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" As men, whose intentions require no concealment, generally employ the words, which most directly and aptly express the ideas they intend to convey ; the enlightened patriots, who framed our constitution, and the people, who adopted it, must be understood... "
An Argument on the Unconstitutionality of Slavery: Embracing an Abstract of ... - Page 413
by George Washington Frost Mellen - 1841 - 440 pages
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The opinion of the Supreme Court of the United States, in the case of ...

United States. Supreme Court, Thomas Gibbons, Aaron Ogden, John Marshall, Miscellaneous Pamphlet Collection (Library of Congress) - Exclusive and concurrent legislative powers - 1824 - 28 pages
...patriots who framed our constitution, and the people who adopted it, must be understood to have employed words in their natural sense, and to have intended what they have said. If, from the imperfection of faumaci language, there should be serious doubts respecting the extent of any given power, it is a...
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Reports of Cases Argued and Adjudged in the Supreme ..., Volume 9; Volume 22

United States. Supreme Court - Law reports, digests, etc - 1824
...said. If, from tha imperfection of human language, there should be serious doubts respecting the exteet of any given power, it is a well settled rule, that the objects for which it was given, especially when those ob 1824. jects are expressed in the instrument itself, should have great...
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Reports of Cases Argued and Adjudged in the Supreme ..., Volume 9; Volume 22

United States. Supreme Court - Law reports, digests, etc - 1824
...patriots who framed .our constitution, and the people who adopted it, must be understood to have-employed words in their natural sense, and to have intended what they have said. If, from tha imperfection of human language, there should be serious doubts respecting the extect of any given...
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The Rights of an American Citizen: With a Commentary on State Rights, and on ...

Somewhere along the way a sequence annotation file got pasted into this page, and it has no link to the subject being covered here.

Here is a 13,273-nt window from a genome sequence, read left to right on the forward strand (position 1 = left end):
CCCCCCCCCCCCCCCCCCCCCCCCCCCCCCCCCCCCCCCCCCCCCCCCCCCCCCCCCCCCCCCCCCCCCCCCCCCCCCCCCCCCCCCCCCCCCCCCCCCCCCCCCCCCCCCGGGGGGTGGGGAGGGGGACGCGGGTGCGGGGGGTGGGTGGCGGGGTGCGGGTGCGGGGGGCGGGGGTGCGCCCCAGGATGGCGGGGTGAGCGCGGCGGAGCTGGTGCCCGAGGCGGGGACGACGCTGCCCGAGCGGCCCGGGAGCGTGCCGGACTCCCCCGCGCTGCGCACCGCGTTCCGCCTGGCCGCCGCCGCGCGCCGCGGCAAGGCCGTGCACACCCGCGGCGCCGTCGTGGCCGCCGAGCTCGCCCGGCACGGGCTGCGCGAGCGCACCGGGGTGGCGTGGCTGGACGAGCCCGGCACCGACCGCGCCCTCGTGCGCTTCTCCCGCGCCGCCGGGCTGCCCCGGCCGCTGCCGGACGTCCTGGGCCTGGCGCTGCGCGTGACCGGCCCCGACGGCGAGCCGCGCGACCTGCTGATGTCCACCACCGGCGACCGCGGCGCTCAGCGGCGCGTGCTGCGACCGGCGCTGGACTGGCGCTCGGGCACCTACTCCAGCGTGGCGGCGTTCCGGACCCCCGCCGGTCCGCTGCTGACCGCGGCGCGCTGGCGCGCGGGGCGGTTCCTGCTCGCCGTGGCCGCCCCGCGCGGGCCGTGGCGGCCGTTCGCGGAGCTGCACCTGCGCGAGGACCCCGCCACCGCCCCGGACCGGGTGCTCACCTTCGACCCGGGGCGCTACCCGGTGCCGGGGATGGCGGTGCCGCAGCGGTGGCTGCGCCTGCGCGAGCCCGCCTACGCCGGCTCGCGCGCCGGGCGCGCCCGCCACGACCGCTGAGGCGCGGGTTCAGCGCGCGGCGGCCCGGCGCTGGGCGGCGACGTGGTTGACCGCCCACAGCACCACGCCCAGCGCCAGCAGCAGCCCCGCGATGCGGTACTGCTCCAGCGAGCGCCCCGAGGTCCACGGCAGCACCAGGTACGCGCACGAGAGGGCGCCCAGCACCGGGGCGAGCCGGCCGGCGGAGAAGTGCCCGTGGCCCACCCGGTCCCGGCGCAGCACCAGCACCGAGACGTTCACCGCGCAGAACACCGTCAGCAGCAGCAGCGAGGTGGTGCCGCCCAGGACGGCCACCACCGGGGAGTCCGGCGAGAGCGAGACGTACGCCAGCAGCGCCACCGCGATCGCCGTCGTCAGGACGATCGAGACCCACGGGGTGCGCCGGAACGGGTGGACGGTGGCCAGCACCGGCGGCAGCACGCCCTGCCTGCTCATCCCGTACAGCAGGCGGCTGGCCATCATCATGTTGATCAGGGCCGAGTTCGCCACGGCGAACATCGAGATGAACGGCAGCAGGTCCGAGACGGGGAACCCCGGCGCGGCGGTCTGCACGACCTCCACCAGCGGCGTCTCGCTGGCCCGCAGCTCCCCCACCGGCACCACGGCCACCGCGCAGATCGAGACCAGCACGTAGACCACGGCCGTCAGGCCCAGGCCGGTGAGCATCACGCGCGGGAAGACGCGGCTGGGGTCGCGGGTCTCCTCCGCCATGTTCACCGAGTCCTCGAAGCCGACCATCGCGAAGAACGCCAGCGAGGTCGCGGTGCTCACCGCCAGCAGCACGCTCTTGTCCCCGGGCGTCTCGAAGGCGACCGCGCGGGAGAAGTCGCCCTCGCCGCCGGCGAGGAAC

Benjamin Lynde Oliver - United States - 1832 - 411 pages
...188. The reason assigned is, that the framers of the constitution must be understood to have employed words in their natural sense, and to have intended what they have said. By article VI. of the constitution, treaties made agreeably to it, are also the supreme law of the...
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Commentaries on the Constitution of the United States: With a ..., Volume 1

Joseph Story - Constitutional history - 1833
...patriots, who framed our constitution, and the people, who adopted it, must be understood to have employed words in their natural sense, and to have intended,...well settled rule, that the objects, for which it was given, especially, when those objects are expressed in the instrument itself, should have great influence...
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The Writings of John Marshall: Late Chief Justice of the United States, Upon ...

John Marshall - Constitutional law - 1839 - 728 pages
...patriots who framed our constitution, and the people who adopted it, must be understood to have employed words in their natural sense, and to have intended...well settled rule that the objects for which it was given, especially when those objects are expressed in the instrument itself, should have great influence...
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Merchants' Magazine and Commercial Review, Volume 4

Commerce - 1841
...If," says Chief Justice Marshall, in his masterly opinion in the celebrated case, of Gibbon vs. Ogden, "if, from the imperfection of human language, there...well settled rule that the objects for which it was given, especially when those objects arc expressed in the instrument itself, should have great influence...
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Merchants' Magazine and Commercial Review, Volume 4

Freeman Hunt, William B. Dana - Commerce - 1841
...If," says Chief Justice Marshall, in his masterly opinion in the celebrated case of Gibbon vs. Ogden, "if, from the imperfection of human language, there...power, it is a well settled rule that the objects lor which it was given, especially when those objects are expressed in the instrument itself, should...
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Michigan Reports: Cases Decided in the Supreme Court of Michigan, Volume 120

Michigan. Supreme Court, Randolph Manning, George C. Gibbs, Thomas McIntyre Cooley, Elijah W. Meddaugh, William Jennison, Hovey K. Clarke, Hoyt Post, Henry Allen Chaney, William Dudley Fuller, John Adams Brooks, Marquis B. Eaton, Herschel Bouton Lazell, James M. Reasoner, Richard W. Cooper - Law reports, digests, etc - 1900
...and the people who 100 120 MICHIGAN REPORTS. [Apr. adopted it, must be understood to have employed words in their natural sense, and to have intended what they have said." Quoting this language, Judge Cooley, in his Constitutional Limitations, said at page 73 (6th Ed.) :...
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A treatise on the rules which govern the interpretation and application of ...

Theodore Sedgwick - Constitutional history - 1857 - 712 pages
...patriots who framed our Constitution, and the people who adopted it, must be understood to have employed words in their natural sense, and to have intended what they have said."* Transposition of Clauses. — In regard to the transposition of sentences in order to arrive at the...
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